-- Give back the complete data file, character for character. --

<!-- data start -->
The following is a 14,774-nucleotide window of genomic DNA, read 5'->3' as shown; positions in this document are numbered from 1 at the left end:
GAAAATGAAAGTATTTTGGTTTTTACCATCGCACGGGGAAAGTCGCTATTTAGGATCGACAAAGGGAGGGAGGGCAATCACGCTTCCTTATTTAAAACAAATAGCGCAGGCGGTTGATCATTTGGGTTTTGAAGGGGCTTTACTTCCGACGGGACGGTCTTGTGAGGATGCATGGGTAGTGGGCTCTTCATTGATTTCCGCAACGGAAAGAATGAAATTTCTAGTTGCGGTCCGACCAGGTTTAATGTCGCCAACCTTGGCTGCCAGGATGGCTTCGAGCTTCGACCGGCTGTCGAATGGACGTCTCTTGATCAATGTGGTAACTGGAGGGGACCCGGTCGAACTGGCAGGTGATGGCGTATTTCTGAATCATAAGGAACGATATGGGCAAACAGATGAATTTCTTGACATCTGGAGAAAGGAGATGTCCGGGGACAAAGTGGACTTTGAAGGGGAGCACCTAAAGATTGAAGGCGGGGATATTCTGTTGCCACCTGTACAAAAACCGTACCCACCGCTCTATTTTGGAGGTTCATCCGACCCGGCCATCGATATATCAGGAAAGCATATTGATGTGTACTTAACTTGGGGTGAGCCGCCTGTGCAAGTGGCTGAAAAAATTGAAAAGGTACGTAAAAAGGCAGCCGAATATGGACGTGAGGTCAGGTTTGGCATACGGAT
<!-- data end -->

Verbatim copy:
The following is a 14,774-nucleotide window of genomic DNA, read 5'->3' as shown; positions in this document are numbered from 1 at the left end:
GAAAATGAAAGTATTTTGGTTTTTACCATCGCACGGGGAAAGTCGCTATTTAGGATCGACAAAGGGAGGGAGGGCAATCACGCTTCCTTATTTAAAACAAATAGCGCAGGCGGTTGATCATTTGGGTTTTGAAGGGGCTTTACTTCCGACGGGACGGTCTTGTGAGGATGCATGGGTAGTGGGCTCTTCATTGATTTCCGCAACGGAAAGAATGAAATTTCTAGTTGCGGTCCGACCAGGTTTAATGTCGCCAACCTTGGCTGCCAGGATGGCTTCGAGCTTCGACCGGCTGTCGAATGGACGTCTCTTGATCAATGTGGTAACTGGAGGGGACCCGGTCGAACTGGCAGGTGATGGCGTATTTCTGAATCATAAGGAACGATATGGGCAAACAGATGAATTTCTTGACATCTGGAGAAAGGAGATGTCCGGGGACAAAGTGGACTTTGAAGGGGAGCACCTAAAGATTGAAGGCGGGGATATTCTGTTGCCACCTGTACAAAAACCGTACCCACCGCTCTATTTTGGAGGTTCATCCGACCCGGCCATCGATATATCAGGAAAGCATATTGATGTGTACTTAACTTGGGGTGAGCCGCCTGTGCAAGTGGCTGAAAAAATTGAAAAGGTACGTAAAAAGGCAGCCGAATATGGACGTGAGGTCAGGTTTGGCATACGGAT